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This is the second in a two-part series about the issues facing undergraduate education.
Sarah Zameta (Oct. 16) approaches the issue of college not being for everyone but from an angle that posts a challenge to high schools.
What I have noticed is that unless the school is specifically designed for vocational training, faculty and administration operate on the assumption that all students will go to college after graduation. They do not introduce their students to other alternatives.
Sarah quotes an interviewee as saying, “We also need people to do jobs that don’t require degrees. A job that requires a degree wouldn’t be worth it if everybody did it.”
Not only should someone relay this message to President Obama, but heeding this message would make life easier not only for the students who do not want to go to college or cannot succeed in college. It would also benefit those of us who are already college graduates by increasing our employability in the eyes of hiring managers, because employers can be more confident that we truly earned our degrees and are serious about being good employees.
So, I challenge secondary school administrators to add more vocational training for their students. Contrary to what many of them believe, it is more unfair to push students toward college who are unwilling or unable than it is to funnel students towards postsecondary opportunities that will make them more successful and happier.
Professor Denise Ho (Oct. 22) touched on another issue, also raised by Sarah that should cause us to rethink who we admit into colleges: Only 60 percent of UK undergrads get degrees in six years.
I took six years to get my undergraduate degree after transferring and changing majors twice. However, some suggestions that I offered in a previous column would have helped me if I had known then what I know now, and could raise the number of people who graduate from here in a shorter time frame.
It is important for the other reasons Dr. Ho cites in her article to ensure only admitting students who can graduate in 4-6 years. Not only will it make the school look better, but the number of students having to repay student loans without benefit of a degree or a job will be much lower.
A challenge I offer to UK and other universities is to rethink the role of the College of Arts and Sciences, and general education courses.
Dr. Ho refers to a student feeling distracted from her major because of all the gen-ed classes she had to take. Most university majors and most gen-ed courses are out of the A&S college, regardless of which university we are discussing. So, by repurposing A&S, not only can universities save money on the costs related to employing faculty and staff, but students can also be freed from taking classes, that while making them well-rounded, detracts from their academic and career goals and costs them extra money.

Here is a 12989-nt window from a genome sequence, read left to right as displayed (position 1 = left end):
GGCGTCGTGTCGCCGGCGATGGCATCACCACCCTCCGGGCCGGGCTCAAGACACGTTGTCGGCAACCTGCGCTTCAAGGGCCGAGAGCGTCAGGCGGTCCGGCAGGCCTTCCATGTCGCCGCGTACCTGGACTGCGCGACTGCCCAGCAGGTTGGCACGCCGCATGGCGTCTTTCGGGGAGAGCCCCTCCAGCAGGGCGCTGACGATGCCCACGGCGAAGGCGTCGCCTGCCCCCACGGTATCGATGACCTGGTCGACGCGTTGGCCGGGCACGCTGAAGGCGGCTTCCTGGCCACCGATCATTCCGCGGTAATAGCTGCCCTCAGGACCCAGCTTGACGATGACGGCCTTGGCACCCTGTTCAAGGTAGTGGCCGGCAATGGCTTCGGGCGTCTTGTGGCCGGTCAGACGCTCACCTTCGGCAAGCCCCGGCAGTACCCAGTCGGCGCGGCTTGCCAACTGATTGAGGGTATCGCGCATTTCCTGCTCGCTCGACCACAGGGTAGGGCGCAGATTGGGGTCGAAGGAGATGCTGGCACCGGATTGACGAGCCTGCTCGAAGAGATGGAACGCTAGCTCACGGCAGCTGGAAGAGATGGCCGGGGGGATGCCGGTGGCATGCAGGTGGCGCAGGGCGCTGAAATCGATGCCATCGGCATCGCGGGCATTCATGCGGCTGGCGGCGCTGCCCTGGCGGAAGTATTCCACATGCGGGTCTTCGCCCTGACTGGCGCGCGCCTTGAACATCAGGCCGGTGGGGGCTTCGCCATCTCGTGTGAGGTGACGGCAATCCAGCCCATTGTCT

Speaking as an A&S grad myself, I know that we are not forewarned that employers will not take us seriously even with Bachelor’s degrees. Streamlining A&S could solve the problem of people not belonging in college being on campus.
It is likely that many students either choose an A&S major because they do not know what else to major in, or like me, they did not meet with the success expected in a more challenging and employable major, and fell back on an A&S field.
Streamlining A&S would also benefit those who really want to be A&S majors, provided that they demonstrate to employers that they were challenged and that they developed skills that are beneficial in the workplace.
To tie this all together and to put into perspective the issue of too many people being in college, consider what someone mentioned in an interview for the homecoming article in the Oct. 11 Kernel. An alum who attended UK many decades ago mentioned that at the time they were attending, there were 5,000 students, compared to 25,000 today.
How many of the 25,000 or so UK students are the ones that frustrate me and fellow Kernel columnists, and what would be a more appropriate number of enrolled students to maximize the success of future UK alumni?
Robert Ridley is a first-year Master of Public Policy student. Email email@example.com